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Silvio De Sousa makes big impact for Chattanooga

In his first year with them, the Mocs’ six-foot, nine-inch forward is dominating in the post

Chattanooga grad transfer Silvio De Sousa is averaging 11.5 points and 6.9 rebounds per game.
John Hooper (Mid-Major Madness)

When Silvio De Sousa arrived at Chattanooga after playing four years at Kansas, he didn’t know what to expect.

Chattanooga, which has made the NCAA Tournament just three times in the last 25 years and once in the last decade, needed a spark to ignite its culture of being a perennial league title contender and NCAA Tournament participant. It offered De Sousa a chance at a much needed fresh start, and it’s been a perfect marriage of the two so far.

Mocs coach Lamont Paris said going to the transfer portal to build the program back to prominence was not part of the initial plan and referred to former boxing champion Mike Tyson’s quotation “Everyone has a plan until they get punched in the mouth.”

Chattanooga saw many players transfer over the first couple of years of Paris’ tenure, and the team finished below .500 in each of his first two years. After consecutive winning seasons, the Mocs are 21-5 this year and 11-2 in the Southern Conference. The marked improvement is thanks in large part to the addition of De Sousa, one of the bigger transfers into the league in quite some time.

No. 1 vs. No. 2 in the SoCon

Chattanooga and Furman will face off for a second time this season Saturday afternoon at Timmons Arena in Greenville, S.C, at 2 p.m. EST.

In the first clash between the two title favorites, Chattanooga played without second-leading scorer David-Jean Baptiste. It was De Sousa’s fast start that helped the Mocs dictate the tone for the rest of the game as they held on for a 71-69 win on Jan. 15.

“I knew coming out it was going to take me having a big game for us to get what we wanted out of the day,” De Sousa said. “[Paris] told me before the game that I have to set the tone because I believe in my teammates and they also believe in me to come out with the energy so they can get going. I have to lead in this way because we are missing one of our starters and that could make everything much more difficult, so I felt like somebody; everybody has to step up.”

He enters the contest against Furman having started all 22 contests he has played in this season. He ranks third on the team in scoring (11.5 points per game) and leads the Mocs in both rebounding (6.9) and blocks (1.2).

However, De Sousa was sidelined with an abdominal injury for the last three games but is expected to be back for Saturday’s showdown with Furman.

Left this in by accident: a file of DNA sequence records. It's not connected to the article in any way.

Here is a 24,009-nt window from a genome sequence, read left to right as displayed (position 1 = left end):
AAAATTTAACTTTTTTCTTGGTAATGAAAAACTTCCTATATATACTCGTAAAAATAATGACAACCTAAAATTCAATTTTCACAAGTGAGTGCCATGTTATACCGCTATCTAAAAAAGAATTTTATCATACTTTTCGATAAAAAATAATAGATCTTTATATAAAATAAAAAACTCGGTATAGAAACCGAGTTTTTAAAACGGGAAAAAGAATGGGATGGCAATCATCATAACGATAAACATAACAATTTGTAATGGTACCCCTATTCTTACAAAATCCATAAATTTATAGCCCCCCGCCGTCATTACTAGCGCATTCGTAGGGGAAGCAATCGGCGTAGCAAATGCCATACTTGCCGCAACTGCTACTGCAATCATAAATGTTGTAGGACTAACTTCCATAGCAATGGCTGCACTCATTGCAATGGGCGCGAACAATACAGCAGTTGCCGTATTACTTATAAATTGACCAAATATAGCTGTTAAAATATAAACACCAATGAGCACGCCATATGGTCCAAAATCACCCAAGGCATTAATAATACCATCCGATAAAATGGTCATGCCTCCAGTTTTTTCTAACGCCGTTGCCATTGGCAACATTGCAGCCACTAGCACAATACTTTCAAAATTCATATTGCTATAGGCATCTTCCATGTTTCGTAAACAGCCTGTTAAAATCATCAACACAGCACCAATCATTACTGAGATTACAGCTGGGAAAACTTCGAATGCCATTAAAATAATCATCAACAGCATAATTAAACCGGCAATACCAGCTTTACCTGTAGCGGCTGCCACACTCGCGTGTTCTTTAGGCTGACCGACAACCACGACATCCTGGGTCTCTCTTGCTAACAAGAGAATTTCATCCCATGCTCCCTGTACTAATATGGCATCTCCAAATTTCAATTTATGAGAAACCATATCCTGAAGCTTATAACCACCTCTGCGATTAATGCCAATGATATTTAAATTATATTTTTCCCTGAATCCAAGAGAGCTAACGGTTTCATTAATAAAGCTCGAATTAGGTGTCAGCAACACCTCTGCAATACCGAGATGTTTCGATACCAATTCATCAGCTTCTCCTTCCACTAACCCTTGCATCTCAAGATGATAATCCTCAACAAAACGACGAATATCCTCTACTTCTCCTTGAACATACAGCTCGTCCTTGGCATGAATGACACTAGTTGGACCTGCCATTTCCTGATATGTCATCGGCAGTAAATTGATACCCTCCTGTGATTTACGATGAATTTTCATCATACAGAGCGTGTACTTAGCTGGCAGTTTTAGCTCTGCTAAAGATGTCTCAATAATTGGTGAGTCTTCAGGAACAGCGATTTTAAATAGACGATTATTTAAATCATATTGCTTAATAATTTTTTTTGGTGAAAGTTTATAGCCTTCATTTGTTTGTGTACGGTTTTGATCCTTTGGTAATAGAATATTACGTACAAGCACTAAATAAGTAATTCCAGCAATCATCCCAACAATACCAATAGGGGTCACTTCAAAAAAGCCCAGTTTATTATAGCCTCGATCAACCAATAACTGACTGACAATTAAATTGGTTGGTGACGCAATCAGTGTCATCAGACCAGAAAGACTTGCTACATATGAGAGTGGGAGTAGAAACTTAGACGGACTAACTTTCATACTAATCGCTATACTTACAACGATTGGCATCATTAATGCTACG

The Mocs, who will be playing their fourth game in eight days, coasted to a 65-47 win over Western Carolina this past Wednesday to avenge an early-season loss.

A unique journey and a different sport

De Sousa grew up in the war-torn nation of Angola, where the threat of the outbreak of civil war was never that far away, even after the nation declared its independence in 1975.

Angola is a soccer nation, which is the sport De Sousa loved before discovering basketball.

“The kids in every neighborhood would play [soccer] from dawn until sundown, and that’s all we wanted to do,” De Sousa said. “I learned a lot of the footwork necessary to being a big man in basketball from my time playing soccer.”

His mother launched his basketball career by signing him up for the team. Once he hit the basketball court, he saw his skills in soccer translate to the new sport.

Finding a home and an identity

Chattanooga has given De Sousa a home far away from home in a sense. The community embraced him with open arms after coming to the Scenic City with plenty of unknowns.

He wanted to be known as a person rather than just a big-time basketball star. The surrounding city and fanbase has offered a nice change of pace for the graduate student.

“There’s a feeling of when guys go from a power five to a mid-major that like this is not where I should be or I should be somewhere else,” he said. “But I figured out that it’s a good place ... Chattanooga and the people and the SoCon, and the competitiveness of it ... I might have never known if I wouldn’t have tried ... We are having a great year so far, so it’s made this whole experience better than I could have imagined.”

Though De Sousa has spent just one season in the Scenic, his legacy won’t be determined of how this season finishes, but rather, his legacy will more be remembered for his joyful presence off the basketball hardwood. It’s a testament to the big personality this young man has. That’s the mark of a true winner.